Martin has a good point. The "new" in New Democratic Party has lost its referential aspect of denoting that it is new but it retains its emotive significance as part of a brand name as the advertisers would put it. As Martin puts out other instances where the term "new" no longer denotes new are widely accept such as New York or New South Wales and on and on.
The success of the Doer government has little to do with the name but a great deal more to do with the fact that in practice the Doer government has been little more than a progressive conservative government rather than a Conservative government. As a result the term NDP in Manitoba has lost its radical scare value for the most part. Anyway Manitoba has often had NDP governments and the sky did not fall.
Winnipeg Free Press
Taking 'new' out of NDP a dead N: Martin
By: Mia Rabson
OTTAWA -- Would a New Democrat by any other name be the same?Canada's largest lefty party is gathering in Halifax beginning Friday for its annual meeting and one of the items on the agenda is to consider removing the "new" from New Democratic Party.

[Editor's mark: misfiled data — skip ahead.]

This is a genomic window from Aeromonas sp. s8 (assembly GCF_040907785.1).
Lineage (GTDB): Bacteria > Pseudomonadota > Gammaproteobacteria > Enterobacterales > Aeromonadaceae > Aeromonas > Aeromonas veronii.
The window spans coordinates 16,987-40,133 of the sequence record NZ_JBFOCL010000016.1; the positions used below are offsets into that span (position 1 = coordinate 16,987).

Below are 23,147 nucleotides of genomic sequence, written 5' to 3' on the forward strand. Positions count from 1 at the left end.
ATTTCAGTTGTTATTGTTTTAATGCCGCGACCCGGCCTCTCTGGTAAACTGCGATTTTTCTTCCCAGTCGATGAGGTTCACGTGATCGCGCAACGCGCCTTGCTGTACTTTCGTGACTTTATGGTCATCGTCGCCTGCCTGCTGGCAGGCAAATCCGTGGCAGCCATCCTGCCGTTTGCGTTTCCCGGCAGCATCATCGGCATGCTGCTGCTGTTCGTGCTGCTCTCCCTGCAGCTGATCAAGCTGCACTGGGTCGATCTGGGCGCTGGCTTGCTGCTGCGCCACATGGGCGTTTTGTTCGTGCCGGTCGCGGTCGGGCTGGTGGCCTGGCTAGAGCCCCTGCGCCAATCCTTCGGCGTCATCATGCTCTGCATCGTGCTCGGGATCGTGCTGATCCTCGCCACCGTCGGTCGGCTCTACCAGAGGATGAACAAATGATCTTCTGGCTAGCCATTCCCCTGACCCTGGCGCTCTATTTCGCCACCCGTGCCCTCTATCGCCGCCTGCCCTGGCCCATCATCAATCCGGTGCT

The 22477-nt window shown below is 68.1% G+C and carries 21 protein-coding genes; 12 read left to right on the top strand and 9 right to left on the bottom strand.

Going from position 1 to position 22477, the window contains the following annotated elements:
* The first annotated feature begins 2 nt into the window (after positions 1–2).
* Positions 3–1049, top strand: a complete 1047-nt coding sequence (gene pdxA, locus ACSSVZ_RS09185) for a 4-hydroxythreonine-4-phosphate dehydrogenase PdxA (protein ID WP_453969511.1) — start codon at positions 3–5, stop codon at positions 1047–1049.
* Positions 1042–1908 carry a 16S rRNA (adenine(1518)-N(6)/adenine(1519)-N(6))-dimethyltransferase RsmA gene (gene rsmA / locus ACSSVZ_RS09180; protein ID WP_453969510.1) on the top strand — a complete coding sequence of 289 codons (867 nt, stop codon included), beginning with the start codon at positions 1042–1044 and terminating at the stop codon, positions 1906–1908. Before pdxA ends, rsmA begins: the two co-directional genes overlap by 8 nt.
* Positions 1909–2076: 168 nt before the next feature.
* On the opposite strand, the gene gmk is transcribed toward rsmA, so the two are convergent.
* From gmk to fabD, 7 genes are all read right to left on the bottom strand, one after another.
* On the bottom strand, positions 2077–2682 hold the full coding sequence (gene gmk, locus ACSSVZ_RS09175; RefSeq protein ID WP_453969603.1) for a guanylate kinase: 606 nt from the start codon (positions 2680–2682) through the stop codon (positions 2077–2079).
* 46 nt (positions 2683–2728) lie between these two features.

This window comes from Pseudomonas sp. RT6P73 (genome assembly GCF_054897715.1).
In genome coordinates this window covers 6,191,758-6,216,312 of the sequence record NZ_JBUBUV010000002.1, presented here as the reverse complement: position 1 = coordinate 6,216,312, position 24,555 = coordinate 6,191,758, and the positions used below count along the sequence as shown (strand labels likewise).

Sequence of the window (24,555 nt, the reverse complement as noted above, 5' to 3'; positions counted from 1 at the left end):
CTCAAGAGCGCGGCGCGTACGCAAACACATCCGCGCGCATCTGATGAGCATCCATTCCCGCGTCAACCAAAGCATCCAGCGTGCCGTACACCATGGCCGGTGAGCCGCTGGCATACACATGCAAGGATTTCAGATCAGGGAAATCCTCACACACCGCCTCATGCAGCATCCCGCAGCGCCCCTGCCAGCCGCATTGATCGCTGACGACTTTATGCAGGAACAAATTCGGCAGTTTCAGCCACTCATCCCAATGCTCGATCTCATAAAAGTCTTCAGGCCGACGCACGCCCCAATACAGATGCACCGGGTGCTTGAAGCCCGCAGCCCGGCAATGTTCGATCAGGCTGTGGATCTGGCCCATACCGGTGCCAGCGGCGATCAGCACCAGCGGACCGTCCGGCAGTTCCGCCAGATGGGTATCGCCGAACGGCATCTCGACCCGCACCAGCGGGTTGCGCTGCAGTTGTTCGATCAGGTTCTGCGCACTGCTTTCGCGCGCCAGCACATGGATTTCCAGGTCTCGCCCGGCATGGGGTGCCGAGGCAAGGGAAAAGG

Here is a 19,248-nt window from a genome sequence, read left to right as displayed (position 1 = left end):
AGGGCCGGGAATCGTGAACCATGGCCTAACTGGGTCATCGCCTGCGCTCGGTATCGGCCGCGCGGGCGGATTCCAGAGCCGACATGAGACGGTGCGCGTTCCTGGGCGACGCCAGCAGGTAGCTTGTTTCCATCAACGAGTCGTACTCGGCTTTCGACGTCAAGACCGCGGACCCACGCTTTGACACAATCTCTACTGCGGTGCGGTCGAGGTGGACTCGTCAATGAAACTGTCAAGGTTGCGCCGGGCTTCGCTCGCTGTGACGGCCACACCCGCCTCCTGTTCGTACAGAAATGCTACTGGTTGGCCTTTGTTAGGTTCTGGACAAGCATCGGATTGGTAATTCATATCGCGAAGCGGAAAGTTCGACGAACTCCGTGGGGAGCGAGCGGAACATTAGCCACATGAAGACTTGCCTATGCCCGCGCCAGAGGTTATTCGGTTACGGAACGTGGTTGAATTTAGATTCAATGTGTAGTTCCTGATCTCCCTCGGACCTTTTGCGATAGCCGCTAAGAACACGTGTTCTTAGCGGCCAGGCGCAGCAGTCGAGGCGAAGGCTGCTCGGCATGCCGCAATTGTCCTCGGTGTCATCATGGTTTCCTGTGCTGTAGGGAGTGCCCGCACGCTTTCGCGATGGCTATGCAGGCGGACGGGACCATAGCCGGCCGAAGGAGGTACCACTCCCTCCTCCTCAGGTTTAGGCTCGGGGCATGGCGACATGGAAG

The party has had that moniker since 1961 when the western-based Cooperative Commonwealth Federation and the Canadian Labour Congress joined forces to form a new national party.
The Conservatives got flak for calling themselves Canada's New Government for almost two years after they were elected in 2006.
So almost a half-century of being the "new" NDP is longer than one would consider novel.
While issues such as reforming the tax system, greening Canada's policies and protecting the needy are among the weightier items being considered at the convention, it's almost certain the great name debate will get the most attention.
That ruffles Manitoba NDP MP Pat Martin's feathers.
"I'm completely against it and resent the attention it's getting," Martin said. "Should Nova Scotia just be called Scotia? Should New York rush to change its name to York?"
He said it would make no sense for the party to distance itself from its most successful chapters, particularly the NDP in Manitoba which has ruled for a decade under Gary Doer and is still riding high in popularity and voter satisfaction.
The federal NDP has for years been searching for a way to duplicate the secret of Doer's success. This convention seems to be marking a big step in doing that with resolutions drawn from Doer's own playbook. That includes one to eliminate the national small business tax.
So dumping the "new" from their name, and distancing themselves from Doer's brand, seems like a counterintuitive plan.